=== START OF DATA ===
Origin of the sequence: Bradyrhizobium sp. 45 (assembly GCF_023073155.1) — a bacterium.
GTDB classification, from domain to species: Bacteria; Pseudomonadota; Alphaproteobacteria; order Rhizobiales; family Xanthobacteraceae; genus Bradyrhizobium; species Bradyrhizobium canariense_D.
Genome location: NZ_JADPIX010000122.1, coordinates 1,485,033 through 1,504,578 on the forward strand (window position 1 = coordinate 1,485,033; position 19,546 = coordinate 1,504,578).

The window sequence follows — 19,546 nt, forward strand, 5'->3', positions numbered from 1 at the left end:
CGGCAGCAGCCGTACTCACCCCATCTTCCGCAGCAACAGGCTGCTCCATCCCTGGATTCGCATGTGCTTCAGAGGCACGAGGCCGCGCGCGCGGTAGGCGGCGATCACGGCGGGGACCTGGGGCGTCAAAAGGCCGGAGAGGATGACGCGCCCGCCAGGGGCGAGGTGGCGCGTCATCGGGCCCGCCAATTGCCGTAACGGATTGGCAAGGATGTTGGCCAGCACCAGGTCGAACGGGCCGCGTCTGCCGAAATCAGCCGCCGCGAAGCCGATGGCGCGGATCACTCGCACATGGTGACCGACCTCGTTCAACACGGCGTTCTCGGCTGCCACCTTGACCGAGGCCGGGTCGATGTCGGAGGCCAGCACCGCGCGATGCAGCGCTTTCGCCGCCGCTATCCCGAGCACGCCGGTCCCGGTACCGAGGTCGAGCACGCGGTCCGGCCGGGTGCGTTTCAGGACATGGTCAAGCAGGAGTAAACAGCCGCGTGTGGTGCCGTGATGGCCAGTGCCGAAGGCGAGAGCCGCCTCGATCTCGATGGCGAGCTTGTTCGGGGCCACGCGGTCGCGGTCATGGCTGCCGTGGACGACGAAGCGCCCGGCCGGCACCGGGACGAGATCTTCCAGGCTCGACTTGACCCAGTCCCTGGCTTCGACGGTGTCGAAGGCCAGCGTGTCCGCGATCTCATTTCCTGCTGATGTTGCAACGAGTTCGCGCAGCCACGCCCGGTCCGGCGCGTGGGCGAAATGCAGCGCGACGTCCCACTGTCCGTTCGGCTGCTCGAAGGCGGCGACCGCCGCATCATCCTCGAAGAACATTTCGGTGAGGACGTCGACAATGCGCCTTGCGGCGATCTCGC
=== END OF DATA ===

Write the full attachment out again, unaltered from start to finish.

Origin of the sequence: Bradyrhizobium sp. 45 (assembly GCF_023073155.1) — a bacterium.
GTDB classification, from domain to species: Bacteria; Pseudomonadota; Alphaproteobacteria; order Rhizobiales; family Xanthobacteraceae; genus Bradyrhizobium; species Bradyrhizobium canariense_D.
Genome location: NZ_JADPIX010000122.1, coordinates 1,485,033 through 1,504,578 on the forward strand (window position 1 = coordinate 1,485,033; position 19,546 = coordinate 1,504,578).

The window sequence follows — 19,546 nt, forward strand, 5'->3', positions numbered from 1 at the left end:
CGGCAGCAGCCGTACTCACCCCATCTTCCGCAGCAACAGGCTGCTCCATCCCTGGATTCGCATGTGCTTCAGAGGCACGAGGCCGCGCGCGCGGTAGGCGGCGATCACGGCGGGGACCTGGGGCGTCAAAAGGCCGGAGAGGATGACGCGCCCGCCAGGGGCGAGGTGGCGCGTCATCGGGCCCGCCAATTGCCGTAACGGATTGGCAAGGATGTTGGCCAGCACCAGGTCGAACGGGCCGCGTCTGCCGAAATCAGCCGCCGCGAAGCCGATGGCGCGGATCACTCGCACATGGTGACCGACCTCGTTCAACACGGCGTTCTCGGCTGCCACCTTGACCGAGGCCGGGTCGATGTCGGAGGCCAGCACCGCGCGATGCAGCGCTTTCGCCGCCGCTATCCCGAGCACGCCGGTCCCGGTACCGAGGTCGAGCACGCGGTCCGGCCGGGTGCGTTTCAGGACATGGTCAAGCAGGAGTAAACAGCCGCGTGTGGTGCCGTGATGGCCAGTGCCGAAGGCGAGAGCCGCCTCGATCTCGATGGCGAGCTTGTTCGGGGCCACGCGGTCGCGGTCATGGCTGCCGTGGACGACGAAGCGCCCGGCCGGCACCGGGACGAGATCTTCCAGGCTCGACTTGACCCAGTCCCTGGCTTCGACGGTGTCGAAGGCCAGCGTGTCCGCGATCTCATTTCCTGCTGATGTTGCAACGAGTTCGCGCAGCCACGCCCGGTCCGGCGCGTGGGCGAAATGCAGCGCGACGTCCCACTGTCCGTTCGGCTGCTCGAAGGCGGCGACCGCCGCATCATCCTCGAAGAACATTTCGGTGAGGACGTCGACAATGCGCCTTGCGGCGATCTCGC